Appendix C: Coatesville Newspaper Articles about Vern McAninch, October 1912


[Thursday, 17 Oct. 1912] [Note C.1]

“Back from Alaska” / Vern McAninch, son of Mr. and Mrs. D. A. McAninch, living west of

town, arrived home this week after a long trip from the far north. Vern has been a member of the

U. S. signal corps with headquarters at Signal Corps Rapids, Alaska [Note C.2], the past two years.

Every member of the corps was poisoned from eating canned meats and all but two or three died

[Note C.3]. Vern came south as soon as possible on a hospital boat and was taken to a hospital in

San Francisco where he remained until able to make the trip home. He was given a discharge

from further duty on account of disablement, and it is hoped by his many friends to see him soon

the ‘Breakie’ they once knew.

Source: Coatesville Herald, Coatesville, Indiana, Vol. III, No. 42, Thursday, Oct. 17, 1912, pg. 1

[image online: McA-Vern-1912-Back-From-Alaska.jpg] [Note 8.d. (image)]


[Thursday, 24 Oct. 1912]

“A Brave Life Ended” / As has been repeatedly stated in these columns . . . To leave home

and friends and be faithful to duty in a foreign field . . . this is the kind of bravery that counts in

life’s battles . . . and this is the kind should be given to a young life just ended in Coatesville.

Two years ago, then a boy in his teens, Vern McAninch, son of Mr. and Mrs. D. A. McAninch

of this place, joined his services with those of the government of the United States. He was sent

to the far north, after a year or more of duty in the States, to do duty as a signal officer in Alaska.

It required many weary weeks to reach his destination. Here he remained serving the government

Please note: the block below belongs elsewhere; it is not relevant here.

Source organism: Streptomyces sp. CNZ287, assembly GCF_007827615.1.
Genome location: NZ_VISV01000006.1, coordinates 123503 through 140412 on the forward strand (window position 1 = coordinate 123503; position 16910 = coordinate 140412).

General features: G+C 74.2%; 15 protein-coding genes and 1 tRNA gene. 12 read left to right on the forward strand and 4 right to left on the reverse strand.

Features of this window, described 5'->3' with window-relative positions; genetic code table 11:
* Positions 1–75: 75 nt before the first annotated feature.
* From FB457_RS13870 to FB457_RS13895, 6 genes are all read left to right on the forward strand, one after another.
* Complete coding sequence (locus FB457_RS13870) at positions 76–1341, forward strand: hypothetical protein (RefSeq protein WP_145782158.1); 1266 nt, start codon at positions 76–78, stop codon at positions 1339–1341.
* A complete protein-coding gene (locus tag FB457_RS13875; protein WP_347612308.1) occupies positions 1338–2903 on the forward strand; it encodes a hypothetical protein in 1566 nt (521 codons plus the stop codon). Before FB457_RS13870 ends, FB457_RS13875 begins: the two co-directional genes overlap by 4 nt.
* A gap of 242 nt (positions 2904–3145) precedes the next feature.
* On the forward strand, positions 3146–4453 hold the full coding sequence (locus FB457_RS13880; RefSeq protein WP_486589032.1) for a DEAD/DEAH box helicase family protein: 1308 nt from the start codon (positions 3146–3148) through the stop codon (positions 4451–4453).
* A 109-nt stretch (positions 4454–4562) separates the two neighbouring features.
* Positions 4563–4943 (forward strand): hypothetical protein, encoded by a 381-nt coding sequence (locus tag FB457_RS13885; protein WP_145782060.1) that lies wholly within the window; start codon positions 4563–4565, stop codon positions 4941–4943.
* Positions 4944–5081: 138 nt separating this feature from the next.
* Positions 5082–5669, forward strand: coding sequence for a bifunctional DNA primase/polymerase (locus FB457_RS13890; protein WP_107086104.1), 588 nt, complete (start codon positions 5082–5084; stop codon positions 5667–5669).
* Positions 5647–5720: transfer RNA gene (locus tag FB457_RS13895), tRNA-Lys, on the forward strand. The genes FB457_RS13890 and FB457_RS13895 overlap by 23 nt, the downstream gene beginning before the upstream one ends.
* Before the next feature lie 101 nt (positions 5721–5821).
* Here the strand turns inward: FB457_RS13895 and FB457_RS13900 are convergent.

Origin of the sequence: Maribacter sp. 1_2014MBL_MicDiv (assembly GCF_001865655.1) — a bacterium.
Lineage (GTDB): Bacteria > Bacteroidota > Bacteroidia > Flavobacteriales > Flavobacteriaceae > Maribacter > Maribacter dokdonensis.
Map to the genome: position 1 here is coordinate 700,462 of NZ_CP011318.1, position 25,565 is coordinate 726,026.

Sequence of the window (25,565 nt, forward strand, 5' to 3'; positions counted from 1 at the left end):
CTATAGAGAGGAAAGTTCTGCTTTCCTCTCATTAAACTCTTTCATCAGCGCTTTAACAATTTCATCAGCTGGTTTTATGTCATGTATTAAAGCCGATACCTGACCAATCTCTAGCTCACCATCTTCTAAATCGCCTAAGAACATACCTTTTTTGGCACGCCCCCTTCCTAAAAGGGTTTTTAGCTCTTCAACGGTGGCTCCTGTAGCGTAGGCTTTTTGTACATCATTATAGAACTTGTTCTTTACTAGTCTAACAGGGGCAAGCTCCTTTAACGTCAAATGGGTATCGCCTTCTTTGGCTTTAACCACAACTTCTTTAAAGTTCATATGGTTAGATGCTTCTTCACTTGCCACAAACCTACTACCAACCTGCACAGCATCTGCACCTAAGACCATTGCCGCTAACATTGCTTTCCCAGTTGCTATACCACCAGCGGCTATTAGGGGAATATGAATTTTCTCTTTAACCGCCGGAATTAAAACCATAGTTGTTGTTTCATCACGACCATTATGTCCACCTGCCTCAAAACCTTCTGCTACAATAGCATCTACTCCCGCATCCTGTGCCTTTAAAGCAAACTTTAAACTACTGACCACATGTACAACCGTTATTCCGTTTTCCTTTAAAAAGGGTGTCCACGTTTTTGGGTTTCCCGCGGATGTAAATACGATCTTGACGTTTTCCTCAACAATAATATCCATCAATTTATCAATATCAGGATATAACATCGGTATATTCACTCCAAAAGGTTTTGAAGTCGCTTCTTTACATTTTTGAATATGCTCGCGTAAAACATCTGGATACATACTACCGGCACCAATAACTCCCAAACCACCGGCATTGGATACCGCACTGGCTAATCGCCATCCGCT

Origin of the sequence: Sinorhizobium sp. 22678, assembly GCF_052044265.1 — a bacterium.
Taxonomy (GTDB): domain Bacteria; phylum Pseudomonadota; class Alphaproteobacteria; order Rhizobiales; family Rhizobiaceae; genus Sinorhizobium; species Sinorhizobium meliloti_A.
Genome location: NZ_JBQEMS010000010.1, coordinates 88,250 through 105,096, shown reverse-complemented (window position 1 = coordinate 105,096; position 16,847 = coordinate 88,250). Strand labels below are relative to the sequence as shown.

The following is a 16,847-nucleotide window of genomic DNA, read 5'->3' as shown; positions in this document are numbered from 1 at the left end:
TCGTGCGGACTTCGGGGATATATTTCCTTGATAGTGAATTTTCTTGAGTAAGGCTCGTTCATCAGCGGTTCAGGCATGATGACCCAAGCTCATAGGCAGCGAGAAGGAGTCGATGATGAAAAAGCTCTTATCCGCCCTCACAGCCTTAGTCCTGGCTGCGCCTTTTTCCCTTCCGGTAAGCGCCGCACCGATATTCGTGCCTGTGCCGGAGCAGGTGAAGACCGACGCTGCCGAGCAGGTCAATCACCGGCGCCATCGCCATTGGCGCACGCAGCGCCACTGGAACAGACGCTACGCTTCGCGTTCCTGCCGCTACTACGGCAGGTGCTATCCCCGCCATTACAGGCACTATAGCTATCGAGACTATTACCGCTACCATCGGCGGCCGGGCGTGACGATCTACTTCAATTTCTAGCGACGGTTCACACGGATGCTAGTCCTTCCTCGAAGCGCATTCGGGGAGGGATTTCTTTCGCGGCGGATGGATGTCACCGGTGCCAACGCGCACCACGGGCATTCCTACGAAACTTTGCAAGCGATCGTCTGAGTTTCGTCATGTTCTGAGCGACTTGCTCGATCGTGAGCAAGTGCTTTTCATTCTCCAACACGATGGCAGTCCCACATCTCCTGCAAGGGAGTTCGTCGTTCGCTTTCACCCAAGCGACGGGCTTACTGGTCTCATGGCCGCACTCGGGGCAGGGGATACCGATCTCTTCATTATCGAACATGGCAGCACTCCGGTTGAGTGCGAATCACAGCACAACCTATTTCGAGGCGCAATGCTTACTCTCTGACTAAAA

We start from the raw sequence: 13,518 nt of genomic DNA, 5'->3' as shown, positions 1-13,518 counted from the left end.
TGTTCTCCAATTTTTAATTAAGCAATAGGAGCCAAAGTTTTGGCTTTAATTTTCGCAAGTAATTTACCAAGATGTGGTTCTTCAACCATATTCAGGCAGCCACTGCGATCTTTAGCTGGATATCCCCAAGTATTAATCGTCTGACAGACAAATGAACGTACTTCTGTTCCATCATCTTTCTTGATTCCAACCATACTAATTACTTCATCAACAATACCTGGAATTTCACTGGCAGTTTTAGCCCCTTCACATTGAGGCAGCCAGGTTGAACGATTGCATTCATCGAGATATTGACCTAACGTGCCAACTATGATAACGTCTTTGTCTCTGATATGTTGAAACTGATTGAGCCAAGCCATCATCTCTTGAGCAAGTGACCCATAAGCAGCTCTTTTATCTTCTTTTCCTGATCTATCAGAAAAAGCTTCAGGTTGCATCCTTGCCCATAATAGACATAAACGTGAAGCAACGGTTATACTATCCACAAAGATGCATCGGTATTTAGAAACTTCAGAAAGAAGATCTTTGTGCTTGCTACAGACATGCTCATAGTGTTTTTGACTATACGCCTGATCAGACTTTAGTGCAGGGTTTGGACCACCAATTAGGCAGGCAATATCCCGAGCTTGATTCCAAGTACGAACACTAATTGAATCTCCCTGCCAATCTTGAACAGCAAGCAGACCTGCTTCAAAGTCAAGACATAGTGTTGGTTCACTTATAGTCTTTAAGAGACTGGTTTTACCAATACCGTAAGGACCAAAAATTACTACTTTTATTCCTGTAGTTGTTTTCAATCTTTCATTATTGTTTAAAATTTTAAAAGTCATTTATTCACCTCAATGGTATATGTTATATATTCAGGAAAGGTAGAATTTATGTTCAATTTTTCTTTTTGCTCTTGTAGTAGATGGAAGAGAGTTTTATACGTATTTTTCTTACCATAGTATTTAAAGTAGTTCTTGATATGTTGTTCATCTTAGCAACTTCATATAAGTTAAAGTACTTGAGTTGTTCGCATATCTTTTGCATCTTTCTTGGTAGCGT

faithfully until January, 1912, when the entire signal corps, numbering twenty-two men, were

poisoned by eating bad meat. Out of the entire number Vern was the only one who lived to reach

home [Note C.3]. He was sent down to San Francisco in a hospital boat and placed in a hospital

in that city, where he remained a patient sufferer during all those months from May to October,

when he had sufficient strength to make the journey home. His friends were greatly rejoiced to

see him again, but it seems the poison had a deep hold upon his system and affected his kidneys,

and on Sunday morning at 5 o’clock his spirit took its flight to the God who gave it.

This is the story of a young but brave life, the last sad rites of which were held at the

Methodist church on Wednesday morning, Oct. 23, 1912, the Rev. C. O. Smock officiating.

Source: Coatesville Herald, Coatesville, Indiana, Vol. III, No. 43, Thursday, Oct. 24, 1912.


[Friday, 25 Oct. 1912]

“Came From Alaska To Die” /”Signal Corps Member Dead After Eating Bad Beef”

Vern McAninch, age twenty-one, son of Mr. and Mrs. D. A. McAninch, of Coatesville, died

Sunday morning. He had been a member of the United States signal corps in Alaska for two years.

In January all the twenty-two members of the corps were poisoned by eating bad beef [Note C.3].

McAninch was brought in a hospital boat to San Francisco, where he remained until a week ago,

when he was sent home. The poison resulted in a disease of the kidneys, which was the

[unreadable] at his death.

Source: Plainfield Friday Caller, Plainfield, Indiana, Friday, 25 Oct. 1912, pg.4 col.4 



McAninch Family History NL v.XX n.3 / July 2012 / Frank McAninch, Editor / page 2012-37


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